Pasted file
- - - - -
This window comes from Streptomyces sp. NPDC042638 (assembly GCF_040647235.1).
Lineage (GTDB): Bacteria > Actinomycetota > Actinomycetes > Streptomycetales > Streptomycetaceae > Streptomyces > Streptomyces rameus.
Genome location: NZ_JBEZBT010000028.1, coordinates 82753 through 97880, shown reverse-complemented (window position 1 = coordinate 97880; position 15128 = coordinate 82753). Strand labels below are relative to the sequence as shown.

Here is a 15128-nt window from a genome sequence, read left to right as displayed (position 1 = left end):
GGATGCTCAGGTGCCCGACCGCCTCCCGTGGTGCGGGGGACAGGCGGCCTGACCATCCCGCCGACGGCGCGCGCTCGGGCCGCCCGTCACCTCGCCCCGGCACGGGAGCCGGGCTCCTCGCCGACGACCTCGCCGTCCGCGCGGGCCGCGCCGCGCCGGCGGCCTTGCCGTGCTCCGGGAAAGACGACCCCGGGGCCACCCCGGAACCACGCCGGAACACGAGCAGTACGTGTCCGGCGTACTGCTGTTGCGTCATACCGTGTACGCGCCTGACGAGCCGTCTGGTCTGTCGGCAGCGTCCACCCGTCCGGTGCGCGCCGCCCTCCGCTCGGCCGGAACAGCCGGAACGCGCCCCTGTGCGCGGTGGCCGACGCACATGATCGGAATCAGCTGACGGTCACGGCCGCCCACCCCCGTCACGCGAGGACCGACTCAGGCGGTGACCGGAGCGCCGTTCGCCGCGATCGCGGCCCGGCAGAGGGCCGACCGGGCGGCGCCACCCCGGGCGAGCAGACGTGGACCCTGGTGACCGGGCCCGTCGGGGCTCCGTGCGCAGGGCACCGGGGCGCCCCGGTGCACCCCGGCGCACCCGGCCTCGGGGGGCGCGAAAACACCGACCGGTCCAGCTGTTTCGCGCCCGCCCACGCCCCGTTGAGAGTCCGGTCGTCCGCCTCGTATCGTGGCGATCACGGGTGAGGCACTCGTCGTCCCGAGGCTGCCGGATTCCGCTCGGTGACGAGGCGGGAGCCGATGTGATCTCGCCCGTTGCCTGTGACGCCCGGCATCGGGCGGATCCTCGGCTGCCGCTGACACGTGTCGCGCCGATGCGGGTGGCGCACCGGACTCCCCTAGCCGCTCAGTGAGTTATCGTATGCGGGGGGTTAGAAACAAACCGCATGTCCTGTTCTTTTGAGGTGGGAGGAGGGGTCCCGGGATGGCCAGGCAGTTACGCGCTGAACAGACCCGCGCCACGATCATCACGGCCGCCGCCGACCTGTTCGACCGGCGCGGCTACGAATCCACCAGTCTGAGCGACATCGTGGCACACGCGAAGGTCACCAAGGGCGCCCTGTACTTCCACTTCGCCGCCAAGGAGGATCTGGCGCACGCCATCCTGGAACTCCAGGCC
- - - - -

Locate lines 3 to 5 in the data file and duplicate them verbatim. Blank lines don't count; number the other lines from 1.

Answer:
Genome location: NZ_JBEZBT010000028.1, coordinates 82753 through 97880, shown reverse-complemented (window position 1 = coordinate 97880; position 15128 = coordinate 82753). Strand labels below are relative to the sequence as shown.

Here is a 15128-nt window from a genome sequence, read left to right as displayed (position 1 = left end):
GGATGCTCAGGTGCCCGACCGCCTCCCGTGGTGCGGGGGACAGGCGGCCTGACCATCCCGCCGACGGCGCGCGCTCGGGCCGCCCGTCACCTCGCCCCGGCACGGGAGCCGGGCTCCTCGCCGACGACCTCGCCGTCCGCGCGGGCCGCGCCGCGCCGGCGGCCTTGCCGTGCTCCGGGAAAGACGACCCCGGGGCCACCCCGGAACCACGCCGGAACACGAGCAGTACGTGTCCGGCGTACTGCTGTTGCGTCATACCGTGTACGCGCCTGACGAGCCGTCTGGTCTGTCGGCAGCGTCCACCCGTCCGGTGCGCGCCGCCCTCCGCTCGGCCGGAACAGCCGGAACGCGCCCCTGTGCGCGGTGGCCGACGCACATGATCGGAATCAGCTGACGGTCACGGCCGCCCACCCCCGTCACGCGAGGACCGACTCAGGCGGTGACCGGAGCGCCGTTCGCCGCGATCGCGGCCCGGCAGAGGGCCGACCGGGCGGCGCCACCCCGGGCGAGCAGACGTGGACCCTGGTGACCGGGCCCGTCGGGGCTCCGTGCGCAGGGCACCGGGGCGCCCCGGTGCACCCCGGCGCACCCGGCCTCGGGGGGCGCGAAAACACCGACCGGTCCAGCTGTTTCGCGCCCGCCCACGCCCCGTTGAGAGTCCGGTCGTCCGCCTCGTATCGTGGCGATCACGGGTGAGGCACTCGTCGTCCCGAGGCTGCCGGATTCCGCTCGGTGACGAGGCGGGAGCCGATGTGATCTCGCCCGTTGCCTGTGACGCCCGGCATCGGGCGGATCCTCGGCTGCCGCTGACACGTGTCGCGCCGATGCGGGTGGCGCACCGGACTCCCCTAGCCGCTCAGTGAGTTATCGTATGCGGGGGGTTAGAAACAAACCGCATGTCCTGTTCTTTTGAGGTGGGAGGAGGGGTCCCGGGATGGCCAGGCAGTTACGCGCTGAACAGACCCGCGCCACGATCATCACGGCCGCCGCCGACCTGTTCGACCGGCGCGGCTACGAATCCACCAGTCTGAGCGACATCGTGGCACACGCGAAGGTCACCAAGGGCGCCCTGTACTTCCACTTCGCCGCCAAGGAGGATCTGGCGCACGCCATCCTGGAACTCCAGGCC